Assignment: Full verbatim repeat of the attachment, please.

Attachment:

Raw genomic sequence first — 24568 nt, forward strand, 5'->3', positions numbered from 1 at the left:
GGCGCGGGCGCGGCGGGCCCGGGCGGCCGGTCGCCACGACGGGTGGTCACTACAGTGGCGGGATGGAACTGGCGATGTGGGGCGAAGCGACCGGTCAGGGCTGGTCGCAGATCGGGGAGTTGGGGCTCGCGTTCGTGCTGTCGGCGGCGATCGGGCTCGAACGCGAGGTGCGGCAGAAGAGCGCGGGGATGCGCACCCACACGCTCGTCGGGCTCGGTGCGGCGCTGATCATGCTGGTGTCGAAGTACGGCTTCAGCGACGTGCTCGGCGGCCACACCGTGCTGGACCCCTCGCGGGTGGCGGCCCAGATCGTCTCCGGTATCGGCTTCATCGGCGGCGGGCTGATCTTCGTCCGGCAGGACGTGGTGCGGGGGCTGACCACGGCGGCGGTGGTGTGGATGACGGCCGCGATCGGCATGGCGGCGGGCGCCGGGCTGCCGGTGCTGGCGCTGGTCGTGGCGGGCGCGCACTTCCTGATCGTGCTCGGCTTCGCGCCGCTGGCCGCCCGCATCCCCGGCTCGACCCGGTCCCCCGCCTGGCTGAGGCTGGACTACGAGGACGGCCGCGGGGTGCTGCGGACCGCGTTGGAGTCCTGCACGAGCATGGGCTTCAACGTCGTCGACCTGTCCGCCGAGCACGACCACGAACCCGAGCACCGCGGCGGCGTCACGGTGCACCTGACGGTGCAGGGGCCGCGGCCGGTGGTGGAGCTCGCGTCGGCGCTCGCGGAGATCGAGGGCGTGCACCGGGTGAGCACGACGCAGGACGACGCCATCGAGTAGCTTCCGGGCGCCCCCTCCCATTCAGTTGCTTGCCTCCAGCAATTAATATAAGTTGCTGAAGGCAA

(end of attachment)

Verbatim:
Raw genomic sequence first — 24568 nt, forward strand, 5'->3', positions numbered from 1 at the left:
GGCGCGGGCGCGGCGGGCCCGGGCGGCCGGTCGCCACGACGGGTGGTCACTACAGTGGCGGGATGGAACTGGCGATGTGGGGCGAAGCGACCGGTCAGGGCTGGTCGCAGATCGGGGAGTTGGGGCTCGCGTTCGTGCTGTCGGCGGCGATCGGGCTCGAACGCGAGGTGCGGCAGAAGAGCGCGGGGATGCGCACCCACACGCTCGTCGGGCTCGGTGCGGCGCTGATCATGCTGGTGTCGAAGTACGGCTTCAGCGACGTGCTCGGCGGCCACACCGTGCTGGACCCCTCGCGGGTGGCGGCCCAGATCGTCTCCGGTATCGGCTTCATCGGCGGCGGGCTGATCTTCGTCCGGCAGGACGTGGTGCGGGGGCTGACCACGGCGGCGGTGGTGTGGATGACGGCCGCGATCGGCATGGCGGCGGGCGCCGGGCTGCCGGTGCTGGCGCTGGTCGTGGCGGGCGCGCACTTCCTGATCGTGCTCGGCTTCGCGCCGCTGGCCGCCCGCATCCCCGGCTCGACCCGGTCCCCCGCCTGGCTGAGGCTGGACTACGAGGACGGCCGCGGGGTGCTGCGGACCGCGTTGGAGTCCTGCACGAGCATGGGCTTCAACGTCGTCGACCTGTCCGCCGAGCACGACCACGAACCCGAGCACCGCGGCGGCGTCACGGTGCACCTGACGGTGCAGGGGCCGCGGCCGGTGGTGGAGCTCGCGTCGGCGCTCGCGGAGATCGAGGGCGTGCACCGGGTGAGCACGACGCAGGACGACGCCATCGAGTAGCTTCCGGGCGCCCCCTCCCATTCAGTTGCTTGCCTCCAGCAATTAATATAAGTTGCTGAAGGCAA